ON-Lion Letter
In mid-April, the board of trustees of the College of DuPage, a large community college in Glen Ellyn, Ill., unanimously voted to become the first campus in the United States to adopt David Horowitz's Academic Bill of Rights (ABOR) as official school policy. 

Taken explicitly from the academic-freedom guidelines written by the American Association of University Professors over the past century, ABOR guarantees the rights of both faculty and students to academic freedom regardless of their political or religious views.  It prohibits discrimination in the hiring, firing, and promotion of faculty based on political or religious beliefs and forbids faculty from abusing their positions for the purposes of "political, ideological, religious or anti-religious indoctrination" in the classroom.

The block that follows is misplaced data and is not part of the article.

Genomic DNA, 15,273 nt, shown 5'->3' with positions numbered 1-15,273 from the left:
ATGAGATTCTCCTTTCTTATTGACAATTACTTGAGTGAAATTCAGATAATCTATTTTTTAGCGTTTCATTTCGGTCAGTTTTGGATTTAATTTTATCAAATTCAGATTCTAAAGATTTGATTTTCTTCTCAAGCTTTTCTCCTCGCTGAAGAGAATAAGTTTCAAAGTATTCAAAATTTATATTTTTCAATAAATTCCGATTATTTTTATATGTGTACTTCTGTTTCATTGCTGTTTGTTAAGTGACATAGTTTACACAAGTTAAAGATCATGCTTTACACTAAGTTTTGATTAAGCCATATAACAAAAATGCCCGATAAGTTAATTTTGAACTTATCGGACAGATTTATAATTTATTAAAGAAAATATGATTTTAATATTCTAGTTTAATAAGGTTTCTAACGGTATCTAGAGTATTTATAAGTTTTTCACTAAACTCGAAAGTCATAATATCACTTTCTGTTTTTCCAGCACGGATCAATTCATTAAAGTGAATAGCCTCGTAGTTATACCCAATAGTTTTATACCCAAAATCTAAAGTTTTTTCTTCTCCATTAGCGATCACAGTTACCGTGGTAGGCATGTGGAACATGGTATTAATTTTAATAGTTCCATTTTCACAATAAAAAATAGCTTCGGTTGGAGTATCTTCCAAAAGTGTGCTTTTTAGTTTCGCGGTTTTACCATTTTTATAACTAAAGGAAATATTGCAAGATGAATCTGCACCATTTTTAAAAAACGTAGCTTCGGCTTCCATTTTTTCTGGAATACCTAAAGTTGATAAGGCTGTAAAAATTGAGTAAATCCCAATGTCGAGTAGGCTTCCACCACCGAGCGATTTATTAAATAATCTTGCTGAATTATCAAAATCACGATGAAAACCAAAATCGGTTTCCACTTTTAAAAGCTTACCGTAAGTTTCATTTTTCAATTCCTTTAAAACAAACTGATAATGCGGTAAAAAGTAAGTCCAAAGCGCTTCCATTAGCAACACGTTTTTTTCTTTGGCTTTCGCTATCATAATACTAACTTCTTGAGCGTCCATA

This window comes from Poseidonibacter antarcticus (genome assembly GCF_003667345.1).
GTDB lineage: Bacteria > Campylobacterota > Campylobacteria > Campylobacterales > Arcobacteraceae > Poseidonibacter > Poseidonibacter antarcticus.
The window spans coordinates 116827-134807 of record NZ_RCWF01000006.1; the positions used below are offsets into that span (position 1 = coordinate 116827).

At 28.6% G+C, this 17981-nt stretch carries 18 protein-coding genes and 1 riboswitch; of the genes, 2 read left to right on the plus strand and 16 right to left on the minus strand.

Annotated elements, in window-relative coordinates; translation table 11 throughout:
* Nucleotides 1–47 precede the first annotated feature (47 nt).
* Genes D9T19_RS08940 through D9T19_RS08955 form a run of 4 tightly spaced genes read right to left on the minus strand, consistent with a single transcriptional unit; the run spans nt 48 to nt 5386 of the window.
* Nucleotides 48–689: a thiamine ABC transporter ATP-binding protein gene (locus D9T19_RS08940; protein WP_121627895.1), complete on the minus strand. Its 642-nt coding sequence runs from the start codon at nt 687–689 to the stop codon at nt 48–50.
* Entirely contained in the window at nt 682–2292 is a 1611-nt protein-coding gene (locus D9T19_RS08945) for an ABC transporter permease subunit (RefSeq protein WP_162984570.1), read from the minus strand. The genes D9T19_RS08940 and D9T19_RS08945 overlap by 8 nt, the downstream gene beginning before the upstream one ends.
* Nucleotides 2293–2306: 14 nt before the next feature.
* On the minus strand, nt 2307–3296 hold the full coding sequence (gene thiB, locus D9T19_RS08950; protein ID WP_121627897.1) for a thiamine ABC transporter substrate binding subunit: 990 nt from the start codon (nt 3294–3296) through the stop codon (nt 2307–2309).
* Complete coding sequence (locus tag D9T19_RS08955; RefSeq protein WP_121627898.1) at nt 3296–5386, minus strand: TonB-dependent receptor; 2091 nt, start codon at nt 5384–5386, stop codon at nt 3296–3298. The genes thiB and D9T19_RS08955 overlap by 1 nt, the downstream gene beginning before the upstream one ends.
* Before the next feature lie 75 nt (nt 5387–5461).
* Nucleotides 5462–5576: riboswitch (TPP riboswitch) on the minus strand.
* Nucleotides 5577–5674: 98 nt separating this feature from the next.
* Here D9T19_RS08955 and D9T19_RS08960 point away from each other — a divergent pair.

DuPage is now the first campus in the nation to have adopted ABOR's actual text and only the third campus to recognize student-specific academic freedom protections.  Pennsylvania State University and Temple University have both adopted student-specific academic-freedom protections.

"This is truly a historic day in the annals of our battle for academic freedom," Horowitz told the online FrontPage Magazine.  "Students at DuPage now join the tiny minority of college students in America who have been granted full academic freedom protections."

Horowitz is founder of the David Horowitz Freedom Center in Sherman Oaks, Calif., which is substantially supported by Milwaukee's Lynde and Harry Bradley Foundation.
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